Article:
Understanding enlarged prostate

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Benign prostatic hyperplasia, sometimes called BPH or enlarged prostate, is a condition where a man’s prostate gland gets larger. It is the most common prostate problem for men older than age 50. And, up to 90 percent of men over age 80 have it.


An enlarged prostate is not cancer, and for many men, it’s not serious. But, it can cause some symptoms that are bothersome, such as urinating too frequently, trouble starting or stopping urinating and incontinence. This happens when the prostate gets too large and blocks the urethra, which lets urine out of the body. Or, it can stress the bladder as it tries to force urine past the blockage.


In rare cases, an enlarged prostate can cause serious problems such as kidney damage. That’s why it’s important to talk with a doctor about enlarged prostate and to follow your doctor’s recommendations.


Don’t ignore these signs

Enlarged prostate is usually not serious. But, some symptoms could signal a more serious problem. Get medical care right away if you notice any of these signs:

•  Complete inability to urinate

•  Fever and chills along with frequent and painful urination

•  Blood in urine

•  Severe pain in lower belly and/or urinary tract


How enlarged prostate is treated

Treatment is based on symptoms and lifestyle. Many men who have mild symptoms find that lifestyle changes can help. Some recommendations include:

•  Drink less fluids, especially before bedtime or when you won’t be near a bathroom.

•  Avoid caffeine and/or alcohol. These can irritate the bladder and increase urination, which can worsen symptoms of an enlarged prostate.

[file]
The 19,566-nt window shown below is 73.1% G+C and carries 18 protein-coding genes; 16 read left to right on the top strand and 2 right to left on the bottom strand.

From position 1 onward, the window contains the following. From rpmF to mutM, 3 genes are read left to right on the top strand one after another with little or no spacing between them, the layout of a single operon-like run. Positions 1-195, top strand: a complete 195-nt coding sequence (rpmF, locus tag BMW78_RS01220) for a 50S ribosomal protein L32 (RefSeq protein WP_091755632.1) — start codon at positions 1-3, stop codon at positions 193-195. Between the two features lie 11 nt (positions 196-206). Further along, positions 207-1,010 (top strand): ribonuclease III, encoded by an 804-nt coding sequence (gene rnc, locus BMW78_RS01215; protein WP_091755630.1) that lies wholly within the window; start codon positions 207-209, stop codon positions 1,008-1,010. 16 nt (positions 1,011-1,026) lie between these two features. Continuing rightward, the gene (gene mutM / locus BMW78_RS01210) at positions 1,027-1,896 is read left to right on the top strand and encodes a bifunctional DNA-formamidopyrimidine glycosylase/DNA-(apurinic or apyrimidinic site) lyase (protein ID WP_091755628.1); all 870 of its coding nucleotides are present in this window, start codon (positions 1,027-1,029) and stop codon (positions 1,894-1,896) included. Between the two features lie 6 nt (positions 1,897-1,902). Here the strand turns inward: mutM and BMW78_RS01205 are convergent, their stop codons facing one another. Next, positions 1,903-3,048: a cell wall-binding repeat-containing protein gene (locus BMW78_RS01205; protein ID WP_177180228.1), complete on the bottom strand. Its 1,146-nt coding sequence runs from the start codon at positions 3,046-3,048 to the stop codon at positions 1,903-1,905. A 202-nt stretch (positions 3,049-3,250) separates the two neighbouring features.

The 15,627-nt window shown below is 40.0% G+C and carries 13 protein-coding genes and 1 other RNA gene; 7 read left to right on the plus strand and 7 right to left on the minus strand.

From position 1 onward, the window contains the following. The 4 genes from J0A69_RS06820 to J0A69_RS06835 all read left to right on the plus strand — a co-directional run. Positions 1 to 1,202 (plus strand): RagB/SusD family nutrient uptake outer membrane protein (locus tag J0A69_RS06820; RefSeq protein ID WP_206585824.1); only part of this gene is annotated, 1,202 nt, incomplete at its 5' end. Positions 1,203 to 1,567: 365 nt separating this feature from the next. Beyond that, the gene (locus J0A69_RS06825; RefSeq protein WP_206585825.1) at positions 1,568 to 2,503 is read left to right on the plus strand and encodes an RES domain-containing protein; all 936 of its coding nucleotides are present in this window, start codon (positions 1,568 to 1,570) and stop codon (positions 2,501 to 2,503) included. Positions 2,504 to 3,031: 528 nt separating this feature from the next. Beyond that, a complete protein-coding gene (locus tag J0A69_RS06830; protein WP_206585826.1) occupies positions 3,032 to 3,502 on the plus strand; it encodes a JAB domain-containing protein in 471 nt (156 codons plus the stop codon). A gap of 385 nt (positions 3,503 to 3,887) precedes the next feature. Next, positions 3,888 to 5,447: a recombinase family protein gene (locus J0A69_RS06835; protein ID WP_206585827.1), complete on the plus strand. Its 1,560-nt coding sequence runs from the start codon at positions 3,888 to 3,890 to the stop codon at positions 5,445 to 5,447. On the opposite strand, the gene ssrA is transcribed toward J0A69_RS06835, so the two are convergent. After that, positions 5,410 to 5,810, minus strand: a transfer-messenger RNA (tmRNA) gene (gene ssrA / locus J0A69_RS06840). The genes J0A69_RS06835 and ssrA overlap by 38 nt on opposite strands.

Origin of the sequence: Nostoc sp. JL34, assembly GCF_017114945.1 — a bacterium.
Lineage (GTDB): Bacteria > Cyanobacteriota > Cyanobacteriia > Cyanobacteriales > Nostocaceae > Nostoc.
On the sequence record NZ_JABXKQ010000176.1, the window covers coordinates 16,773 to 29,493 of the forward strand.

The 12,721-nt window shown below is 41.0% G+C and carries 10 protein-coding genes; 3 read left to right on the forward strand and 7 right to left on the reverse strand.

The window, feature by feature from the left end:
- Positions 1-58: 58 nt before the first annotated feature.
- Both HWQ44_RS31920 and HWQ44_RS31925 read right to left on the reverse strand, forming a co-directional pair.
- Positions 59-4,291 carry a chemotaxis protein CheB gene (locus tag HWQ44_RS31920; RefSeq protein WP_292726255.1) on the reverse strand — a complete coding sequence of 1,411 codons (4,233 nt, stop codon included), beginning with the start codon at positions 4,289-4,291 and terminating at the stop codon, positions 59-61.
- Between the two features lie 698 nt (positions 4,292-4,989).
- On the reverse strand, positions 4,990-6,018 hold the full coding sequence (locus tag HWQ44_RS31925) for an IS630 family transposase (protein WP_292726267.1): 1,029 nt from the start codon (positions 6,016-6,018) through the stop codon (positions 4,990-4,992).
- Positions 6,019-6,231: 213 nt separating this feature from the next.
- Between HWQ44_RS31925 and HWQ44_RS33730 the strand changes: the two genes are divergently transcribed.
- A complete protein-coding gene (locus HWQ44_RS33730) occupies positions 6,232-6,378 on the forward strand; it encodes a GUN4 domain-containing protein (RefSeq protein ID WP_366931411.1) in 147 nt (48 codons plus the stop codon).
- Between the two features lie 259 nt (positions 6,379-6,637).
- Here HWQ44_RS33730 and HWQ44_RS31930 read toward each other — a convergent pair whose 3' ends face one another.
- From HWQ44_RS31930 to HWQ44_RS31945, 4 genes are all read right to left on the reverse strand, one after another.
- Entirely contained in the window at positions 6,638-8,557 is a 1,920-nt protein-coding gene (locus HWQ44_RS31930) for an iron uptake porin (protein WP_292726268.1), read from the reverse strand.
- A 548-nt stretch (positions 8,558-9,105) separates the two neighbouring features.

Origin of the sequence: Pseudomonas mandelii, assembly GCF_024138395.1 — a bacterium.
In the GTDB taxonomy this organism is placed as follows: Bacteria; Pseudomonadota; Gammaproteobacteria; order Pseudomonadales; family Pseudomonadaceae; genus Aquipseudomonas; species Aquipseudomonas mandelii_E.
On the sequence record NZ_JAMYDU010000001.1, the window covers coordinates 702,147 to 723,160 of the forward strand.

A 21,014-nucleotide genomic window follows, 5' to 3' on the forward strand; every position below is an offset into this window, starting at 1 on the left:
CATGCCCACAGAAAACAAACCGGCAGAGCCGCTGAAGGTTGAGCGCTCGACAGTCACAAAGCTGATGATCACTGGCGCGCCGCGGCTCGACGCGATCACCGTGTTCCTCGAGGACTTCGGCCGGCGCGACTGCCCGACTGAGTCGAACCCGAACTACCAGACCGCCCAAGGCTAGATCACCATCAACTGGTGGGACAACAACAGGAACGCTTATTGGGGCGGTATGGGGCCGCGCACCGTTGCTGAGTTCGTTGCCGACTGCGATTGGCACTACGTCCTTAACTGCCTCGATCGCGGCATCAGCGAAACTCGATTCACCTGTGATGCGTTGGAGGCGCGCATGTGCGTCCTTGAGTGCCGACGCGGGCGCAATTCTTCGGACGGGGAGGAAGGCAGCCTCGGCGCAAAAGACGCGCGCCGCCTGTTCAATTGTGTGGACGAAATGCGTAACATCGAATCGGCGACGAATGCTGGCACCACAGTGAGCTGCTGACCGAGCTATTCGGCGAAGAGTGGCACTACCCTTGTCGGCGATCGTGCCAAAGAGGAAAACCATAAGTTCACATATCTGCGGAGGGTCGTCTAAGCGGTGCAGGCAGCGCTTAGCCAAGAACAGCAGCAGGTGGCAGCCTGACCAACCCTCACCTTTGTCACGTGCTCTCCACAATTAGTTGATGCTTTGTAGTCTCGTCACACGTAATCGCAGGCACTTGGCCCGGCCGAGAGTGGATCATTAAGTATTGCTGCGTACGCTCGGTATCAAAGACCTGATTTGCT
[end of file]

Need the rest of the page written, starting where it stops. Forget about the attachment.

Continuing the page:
•  Avoid medications that can cause urination problems, including cold medicines with decongestants, antihistamines for allergies, diuretics and some antidepressants.

•  Train your bladder, which means to gradually hold urine for longer periods.

•  Exercises to strengthen muscles in the pelvic floor region of your body.

•  Prevent and/or treat constipation, which can irritate a stressed bladder.


Lifestyle changes usually help improve quality of life for men with an enlarged prostate. But if they don’t, your doctor may discuss medications or minimally invasive procedures. Surgery is usually not needed, but it is an option for severe cases.


Fortunately, this common health issue can be managed and treated. Get regular checkups with your doctor or urologist to keep symptoms under control.


Sources: National Institutes of Health, National Institute of Diabetes and Digestive and Kidney Diseases

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